Pope Francis (L) greets the faithful as he leaves St. Peter's square on his popemobile at the end of the mass held on the occasion of the conclusion of the extraordinary synod of the family and the beatification of Paul VI in St Peter's Square, Vatican City, 19 October 2014. Photo: EPA/Maurizio Brambatti
Archbishop Stanislaw Gadecki, who attended the two-week assembly at the Vatican along with 200 other Roman Catholic bishops, said his vehement criticism of a draft document a week ago had been necessary so that the Church did not stray from its teaching.
Gadecki told Polish Radio that his critical views “expressed the sentiments of many fathers who were present at the synod.”
He added that like-minded colleagues believed that the original text "put forward a thesis that seems to turn the Church's teaching upside down.”
Gadecki argued that “without this [critical] voice, the final situation could have been a lot worse.”
In the preliminary synod document released a week ago, the Vatican stated that gays and lesbians have “gifts to offer” the Christian community and stressed that members of same-sex couples can give “precious support” to one other.
However, the final report removed these elements, as well as the section title “Welcoming Homosexuals,” which was was changed to “Pastoral care for Homosexuals.”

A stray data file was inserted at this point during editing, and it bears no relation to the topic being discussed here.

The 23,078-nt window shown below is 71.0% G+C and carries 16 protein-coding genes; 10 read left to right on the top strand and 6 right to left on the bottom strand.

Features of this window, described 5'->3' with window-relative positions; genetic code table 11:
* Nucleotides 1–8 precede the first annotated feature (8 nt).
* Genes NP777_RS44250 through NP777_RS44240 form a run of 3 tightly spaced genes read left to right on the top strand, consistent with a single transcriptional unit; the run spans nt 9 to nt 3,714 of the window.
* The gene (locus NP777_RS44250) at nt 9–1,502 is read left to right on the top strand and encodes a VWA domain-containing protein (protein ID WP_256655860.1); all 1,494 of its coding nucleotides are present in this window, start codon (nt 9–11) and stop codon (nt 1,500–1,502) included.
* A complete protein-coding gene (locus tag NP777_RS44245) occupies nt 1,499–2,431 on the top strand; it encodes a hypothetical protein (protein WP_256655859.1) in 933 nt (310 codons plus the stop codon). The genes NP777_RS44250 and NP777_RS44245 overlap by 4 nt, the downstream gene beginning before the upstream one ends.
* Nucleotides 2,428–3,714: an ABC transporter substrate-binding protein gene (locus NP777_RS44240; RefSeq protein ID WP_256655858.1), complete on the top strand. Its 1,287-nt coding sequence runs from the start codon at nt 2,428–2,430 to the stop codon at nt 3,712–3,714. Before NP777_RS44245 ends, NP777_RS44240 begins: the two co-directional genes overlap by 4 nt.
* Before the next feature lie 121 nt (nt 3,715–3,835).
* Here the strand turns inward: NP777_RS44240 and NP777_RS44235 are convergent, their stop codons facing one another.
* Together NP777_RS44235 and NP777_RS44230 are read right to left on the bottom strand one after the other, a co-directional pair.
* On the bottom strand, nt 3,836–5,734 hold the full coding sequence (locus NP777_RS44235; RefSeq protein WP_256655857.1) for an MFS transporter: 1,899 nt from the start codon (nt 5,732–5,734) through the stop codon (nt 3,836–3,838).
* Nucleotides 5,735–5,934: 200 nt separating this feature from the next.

Although the concluding report said that discrimination against gays “is to be avoided”, a sentence was added affirming that “there are absolutely no grounds for considering homosexual unions to be in any way similar or even remotely analogous to God’s plan for marriage and family.”
Meanwhile, another controversial issue, that of the proposal to allow some divorced Catholics to receive Communion, was left unsolved.
The two-week synod ended on Sunday with the beatification of Pope Paul VI, who died in 1978.
Pope Francis concluded the synod by warning bishops against a “hostile rigidity” that follows the letter of the law “in the certainty of what we know and not of what we must still learn and achieve.”
However, the pontiff claimed he would have been “very worried and saddened if there hadn’t been these temptations and these animated discussions,” and “if everybody had agreed or remained silent in a false and quiet peace.” (nh)
Source: IAR/ PAP/ Catholic Herald